Breathe... Breathe in the air

Oxygen! Essential for life on our little planet, and fortunately for us the third most abundant element in the universe, so that's pretty nice. Here's something else that's pretty nice too, and it's a particular treat for lovers of Portishead and Polly Scattergood... and err... probably Kate Bush.
Nichola Jane Swann, denizen of Devonshire and maker of music under the moniker THIRD GIRL FROM THE LEFT, has just released a thoroughly outstanding debut EP. And, smile at the synchronicity here, it's called Oxygen. Oxygen! I think it may have left me a little light-headed.

When I came across this EP it was probably the word OXYGEN that caught my attention. Hah! I remember thinking. What's JEAN MICHEL JARRE been re-releasing lately? Laughably, I'd forgotten that JEAN MICHEL had popped an E onto the end of his Oxygen. He's probably popped a few 'E's in other places too, but that's another story - and anyway - this little missive has nothing whatsoever to do with said erstwhile electronic music entrepreneur of the seventies...
other than
In contemplating that particular Frenchman, I was at once motivated to consider another. I'm re-reading SWANN'S WAY by MARCEL PROUST. Again, notwithstanding the name SWANN, there's little connection to the matter in hand.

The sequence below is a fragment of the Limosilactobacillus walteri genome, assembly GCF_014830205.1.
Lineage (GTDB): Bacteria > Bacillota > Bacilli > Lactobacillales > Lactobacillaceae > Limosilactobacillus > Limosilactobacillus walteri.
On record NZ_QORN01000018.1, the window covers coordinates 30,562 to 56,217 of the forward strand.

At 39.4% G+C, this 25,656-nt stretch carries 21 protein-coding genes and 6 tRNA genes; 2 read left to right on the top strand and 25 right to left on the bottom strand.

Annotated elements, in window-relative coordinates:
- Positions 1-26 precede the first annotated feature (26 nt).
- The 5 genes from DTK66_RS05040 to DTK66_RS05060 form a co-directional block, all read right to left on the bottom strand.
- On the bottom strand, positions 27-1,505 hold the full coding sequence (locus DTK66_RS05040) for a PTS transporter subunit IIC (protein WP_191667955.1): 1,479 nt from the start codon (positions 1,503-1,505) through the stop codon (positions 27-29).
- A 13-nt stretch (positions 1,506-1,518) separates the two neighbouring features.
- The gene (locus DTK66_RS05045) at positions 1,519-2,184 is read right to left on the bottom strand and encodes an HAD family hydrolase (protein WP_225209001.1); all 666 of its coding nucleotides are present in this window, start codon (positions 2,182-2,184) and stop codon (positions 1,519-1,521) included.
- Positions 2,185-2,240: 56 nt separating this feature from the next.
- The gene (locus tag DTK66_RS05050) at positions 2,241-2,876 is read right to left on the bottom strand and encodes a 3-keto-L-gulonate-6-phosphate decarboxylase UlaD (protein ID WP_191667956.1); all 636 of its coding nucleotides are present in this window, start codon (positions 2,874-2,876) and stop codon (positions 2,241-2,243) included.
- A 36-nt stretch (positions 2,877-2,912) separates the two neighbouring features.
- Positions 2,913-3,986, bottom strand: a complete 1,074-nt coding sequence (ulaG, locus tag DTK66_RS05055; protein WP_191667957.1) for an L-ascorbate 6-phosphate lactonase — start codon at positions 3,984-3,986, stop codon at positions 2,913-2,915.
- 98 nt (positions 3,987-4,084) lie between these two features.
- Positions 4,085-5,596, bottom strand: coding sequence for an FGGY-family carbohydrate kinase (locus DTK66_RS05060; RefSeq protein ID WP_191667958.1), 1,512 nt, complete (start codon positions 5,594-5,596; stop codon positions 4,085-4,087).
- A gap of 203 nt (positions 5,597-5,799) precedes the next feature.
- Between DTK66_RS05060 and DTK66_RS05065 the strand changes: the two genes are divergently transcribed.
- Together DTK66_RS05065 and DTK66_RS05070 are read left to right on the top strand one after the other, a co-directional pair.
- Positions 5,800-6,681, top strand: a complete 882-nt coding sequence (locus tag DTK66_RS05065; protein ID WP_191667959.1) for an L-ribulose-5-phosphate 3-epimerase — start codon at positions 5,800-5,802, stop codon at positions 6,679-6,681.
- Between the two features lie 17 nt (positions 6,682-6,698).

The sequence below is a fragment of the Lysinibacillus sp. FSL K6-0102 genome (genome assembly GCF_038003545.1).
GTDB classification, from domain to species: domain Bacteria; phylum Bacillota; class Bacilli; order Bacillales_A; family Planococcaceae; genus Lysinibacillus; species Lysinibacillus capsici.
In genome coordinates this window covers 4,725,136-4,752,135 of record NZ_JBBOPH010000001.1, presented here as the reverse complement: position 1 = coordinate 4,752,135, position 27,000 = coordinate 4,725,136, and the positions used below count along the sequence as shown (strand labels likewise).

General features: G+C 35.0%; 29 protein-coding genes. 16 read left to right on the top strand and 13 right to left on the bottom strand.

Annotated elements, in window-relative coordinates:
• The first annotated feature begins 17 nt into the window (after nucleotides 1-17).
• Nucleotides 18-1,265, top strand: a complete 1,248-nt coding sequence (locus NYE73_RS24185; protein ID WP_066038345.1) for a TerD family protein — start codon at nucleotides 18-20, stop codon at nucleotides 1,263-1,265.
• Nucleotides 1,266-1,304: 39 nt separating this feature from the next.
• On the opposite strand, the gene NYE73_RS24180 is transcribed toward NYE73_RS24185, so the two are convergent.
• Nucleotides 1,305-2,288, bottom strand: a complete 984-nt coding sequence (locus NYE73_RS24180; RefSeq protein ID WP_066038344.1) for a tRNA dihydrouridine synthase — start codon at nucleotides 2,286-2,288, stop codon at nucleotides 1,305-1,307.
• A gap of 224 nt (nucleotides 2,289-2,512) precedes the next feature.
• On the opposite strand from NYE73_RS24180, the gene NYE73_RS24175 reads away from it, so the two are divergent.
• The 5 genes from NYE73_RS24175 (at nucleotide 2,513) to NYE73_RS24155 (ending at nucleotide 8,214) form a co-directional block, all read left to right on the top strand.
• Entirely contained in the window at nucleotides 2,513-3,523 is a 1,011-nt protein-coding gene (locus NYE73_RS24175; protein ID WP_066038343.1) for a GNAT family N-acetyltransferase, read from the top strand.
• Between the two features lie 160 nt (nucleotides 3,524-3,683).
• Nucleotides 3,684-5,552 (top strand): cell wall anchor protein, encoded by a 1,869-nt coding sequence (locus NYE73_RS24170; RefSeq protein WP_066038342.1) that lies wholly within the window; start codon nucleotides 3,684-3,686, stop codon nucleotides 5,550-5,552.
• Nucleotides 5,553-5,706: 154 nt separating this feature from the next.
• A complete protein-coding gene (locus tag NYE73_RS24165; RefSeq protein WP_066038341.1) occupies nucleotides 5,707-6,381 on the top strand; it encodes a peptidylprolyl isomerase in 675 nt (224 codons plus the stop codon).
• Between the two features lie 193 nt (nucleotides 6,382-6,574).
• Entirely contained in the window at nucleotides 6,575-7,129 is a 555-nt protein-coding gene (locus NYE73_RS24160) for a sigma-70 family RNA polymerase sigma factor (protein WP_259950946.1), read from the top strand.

apart from
There’s this famous bit in it that’s widely known (but possibly only in literary circles and school classrooms) as ‘the Madeleine Moment’ (scientific term = involuntary explicit memory). It's a kind of euphoria, experienced when a particularly powerful memory is triggered by a sensory experience; like when a certain song reminds you of your first teenage romance!

So here I am, having my very own Madeleine Moment, and it's all bright lights and Babooshka as Oxygen brings back memories of the Kate Bush album 'Aerial'. It was 2005, and it'd been some twelve years since 'The Red Shoes'. The anticipation was unbearable. Rumours were shooting around like startled pheasants, and when it arrived, big, bold, and beautiful; a massive slab of progressive pop creativity, I was entranced, captivated, a feeble fanboy forever.